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Forum » SpaceEngine » Space Journeys » Expedition of the ISS Starflight
Expedition of the ISS Starflight
ShadowstarDate: Thursday, 23.02.2012, 21:53 | Message # 1
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What follows is a record of the journey of the Transwarp Explorer Ship Starflight in the year 7096 (the year is based on a sci-fi RP I am running elsewhere called Starscape).

Transwarp technology theoretically allows a ship to exist everywhere in the universe at once, though the practical application of this technology is to basically allow a ship to traverse immense expanses of space in virtually no time at all and with little fuel use, though the construction cost of such technology is astronomically high.


Our journey began with a trip to the rings of Saturn to collect a few kilograms of a neutronium shard which ended up there after drifting into the Sol system from deep space. Just a few kilograms can produce enough fuel to power the drive for centuries, but if we ever do run out, we'll have the entire universe at our fingertips to find more neutronium. After picking up the ore, the ship's refinery began to produce the fuel. While waiting for it to finish, we decided to take a short trip over to Alpha Centauri for some sightseeing.








We spent most of our time in Alpha Centauri on Pandora. We even decided to venture into the massive cyclone dominating the planet's south pole. When the transwarp drive was ready, we decided to head to the Pleadies next.


This was taken from a terrestrial moon with a dense atmosphere on the edge of the Pleadies cluster. In the image you can see the moon's planet as well as the famous star cluster. We had to take this from the planet's upper atmosphere. On the surface, the atmosphere is so thick you can barely see the sky. Next, we set course for the center of the galaxy - being careful not to jump into the exact center of course!


This is what the center of our galaxy looks like up close. It's like swimming through a cloud of magic.

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Edited by Shadowstar - Thursday, 23.02.2012, 22:05
 
ShadowstarDate: Thursday, 23.02.2012, 22:45 | Message # 2
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While exploring the center of the galaxy, we came across this cool terrestrial moon. The entire planet is bathed in light due to the sheer number of stars in this part of the galaxy.


This is the view from the surface at sunset. It looks like mid-day even though the twin suns are setting.


Here you can see the view from the upper atmosphere.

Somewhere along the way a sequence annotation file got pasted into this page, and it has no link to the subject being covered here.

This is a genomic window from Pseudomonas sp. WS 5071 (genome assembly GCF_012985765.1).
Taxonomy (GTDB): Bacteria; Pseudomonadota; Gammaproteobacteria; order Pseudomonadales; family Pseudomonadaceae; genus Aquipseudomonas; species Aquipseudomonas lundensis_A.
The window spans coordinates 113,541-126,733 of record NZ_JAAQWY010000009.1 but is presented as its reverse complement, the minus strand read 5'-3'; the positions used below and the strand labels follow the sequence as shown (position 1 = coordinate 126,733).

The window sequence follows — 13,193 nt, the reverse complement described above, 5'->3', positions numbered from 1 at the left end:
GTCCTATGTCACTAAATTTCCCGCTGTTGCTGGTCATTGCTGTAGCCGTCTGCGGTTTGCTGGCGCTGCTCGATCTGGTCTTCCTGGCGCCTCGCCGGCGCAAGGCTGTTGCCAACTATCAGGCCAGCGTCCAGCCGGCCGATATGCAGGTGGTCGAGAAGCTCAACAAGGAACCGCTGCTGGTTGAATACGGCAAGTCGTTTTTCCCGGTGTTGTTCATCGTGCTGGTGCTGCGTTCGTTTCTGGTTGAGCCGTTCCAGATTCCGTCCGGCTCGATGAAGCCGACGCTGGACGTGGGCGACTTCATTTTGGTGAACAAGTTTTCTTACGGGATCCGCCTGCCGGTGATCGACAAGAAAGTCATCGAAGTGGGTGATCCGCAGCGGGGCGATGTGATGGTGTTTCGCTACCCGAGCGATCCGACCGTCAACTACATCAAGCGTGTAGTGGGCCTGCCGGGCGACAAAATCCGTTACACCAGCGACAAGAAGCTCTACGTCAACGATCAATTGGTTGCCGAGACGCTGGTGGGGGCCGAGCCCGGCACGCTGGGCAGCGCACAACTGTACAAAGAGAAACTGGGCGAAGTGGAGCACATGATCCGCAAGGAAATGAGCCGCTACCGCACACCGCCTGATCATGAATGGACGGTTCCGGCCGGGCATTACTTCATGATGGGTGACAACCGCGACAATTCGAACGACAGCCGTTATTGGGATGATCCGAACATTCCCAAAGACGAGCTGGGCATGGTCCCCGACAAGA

A view from the surface at night. It never gets very dark on any planet in the center of the galaxy.

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ShadowstarDate: Thursday, 23.02.2012, 23:45 | Message # 3
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The twin tropics:



Next we discovered a calid terra planet with a terrestrial moon orbiting close to the orange dwarf RS 8404-169-7-316294-498 B (part of a multiple star system) near the galactic core. The notable thing about this is that both the planet and moon support life, however the moon is tidally locked to the planet.


The Moon, RS 8404-169-7-316294-498 B3.1
We believe this may be responsible for the moon's lack of polar ice caps. The moon appears to be largely a jungle and desert world with the majority of its water below the surface.


RS 8404-169-7-316294-498 B3
The planet on the other hand is almost entirely covered by oceans with the majority of its landmass comprised of tropical islands. It has two large ice caps and an apparently thin temperate region with few islands.


The planet also has some spectacular sunsets, turning the orange dwarf a bright teal as it sets.

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ShadowstarDate: Friday, 24.02.2012, 19:49 | Message # 4
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After this, we decided to head out of the galaxy to collect data on inter-galactic space, an area we have little information about. On our way out, we came across a nebula orbiting just above the galactic plane. We found a planet there with some interesting mineral element readings and decided to take a sample.


Then we headed a bit further out, spotted another interesting planet and took more samples:


After leaving this system, heading further into intergalactic space, we picked up some strange sensor readings. Unsure of what to make of them, we moved in for a closer look and discovered a strange anomaly. There was some kind of strange reaction between the anomaly and our transwarp drive and suddenly we found ourselves surrounded by complete blackness, not a single star or galaxy to be seen. We have to turn up the sensitivity of all the ship's sensory systems, at which point we saw this:


After further scanning we discovered that what we were seeing was not some kind of star cluster or formation, but rather the entire universe. We were over 440 Megaparsecs from the Milky Way, which we determined must be within one of the tiny points of light (which is an entire cluster of galaxies) around the center of this formation. The drive is still unstable, and so we are working on repairing it. I suppose if we wanted to test the limits of Transwarp Technology, our current situation will certainly allow us to do that. While out here we have decided to see if there are any anomalies or other phenomena of note - who knows what must exist at the edge of the universe? But so far, all we can see is absolute void.

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